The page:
North Augusta, South Carolina facts for kids

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North Augusta, South Carolina
City
Downtown North Augusta
Downtown North Augusta
Official seal of North Augusta, South Carolina
Seal
Motto: "South Carolina's Riverfront"
Location of North Augusta, South Carolina
Location of North Augusta, South Carolina
Country United States
State South Carolina
Counties Aiken, Edgefield
Area
 • Total 20.5 sq mi (53.1 km2)
 • Land 20.0 sq mi (51.9 km2)
 • Water 0.5 sq mi (1.2 km2)
Elevation 387 ft (118 m)
Population (2010)
 • Total 21,348
 • Estimate (2016) 23,110
 • Density 1,066/sq mi (411.5/km2)
Time zone Eastern (EST) (UTC-5)
 • Summer (DST) EDT (UTC-4)
ZIP codes 29800-29899
Area code(s) 803
FIPS code 45-50695
GNIS feature ID 1231597
Website www.northaugusta.net

North Augusta is a city in Aiken and Edgefield counties in the U.S. state of South Carolina, on the north bank of the Savannah River. The population was 21,348 at the 2010 census. The city is included in the Central Savannah River Area (CSRA) and is part of the Augusta, Georgia metropolitan area.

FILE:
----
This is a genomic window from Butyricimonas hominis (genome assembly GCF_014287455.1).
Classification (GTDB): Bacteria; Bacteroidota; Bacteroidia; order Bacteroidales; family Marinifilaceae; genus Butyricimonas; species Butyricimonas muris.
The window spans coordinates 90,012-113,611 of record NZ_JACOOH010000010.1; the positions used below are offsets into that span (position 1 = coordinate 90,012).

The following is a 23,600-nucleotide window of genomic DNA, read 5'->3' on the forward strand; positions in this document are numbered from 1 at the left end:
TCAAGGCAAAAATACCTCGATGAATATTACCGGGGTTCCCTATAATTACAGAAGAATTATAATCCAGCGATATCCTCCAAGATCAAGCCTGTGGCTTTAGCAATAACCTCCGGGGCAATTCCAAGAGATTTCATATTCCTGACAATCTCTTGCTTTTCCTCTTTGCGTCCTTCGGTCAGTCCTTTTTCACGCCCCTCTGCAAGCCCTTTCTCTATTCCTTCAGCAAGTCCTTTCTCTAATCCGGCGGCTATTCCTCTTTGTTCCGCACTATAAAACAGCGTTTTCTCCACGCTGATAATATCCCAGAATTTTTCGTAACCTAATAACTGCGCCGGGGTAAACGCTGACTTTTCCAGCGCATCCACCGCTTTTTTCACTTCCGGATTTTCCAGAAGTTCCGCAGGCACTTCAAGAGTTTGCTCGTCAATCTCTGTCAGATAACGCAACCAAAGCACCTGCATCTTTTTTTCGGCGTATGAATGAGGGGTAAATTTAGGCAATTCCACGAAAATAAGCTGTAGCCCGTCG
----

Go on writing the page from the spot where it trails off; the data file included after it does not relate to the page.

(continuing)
History

North Augusta is located on the Fall Line along the Savannah River, across from Augusta, Georgia. Three earlier towns have stood in the same general area. The English established a trading post known as Savannah Town over 300 years ago. This town was abandoned when Augusta proved to be more prosperous and attractive to traders. Campbelltown was established by John Hammond as a trading point for tobacco and Indian traders over 200 years ago. Again, competition, sometimes violent opposition, from the Georgia side of the Savannah River, coupled with a recession in the tobacco market spelled the end of Campbelltown in the early 19th century.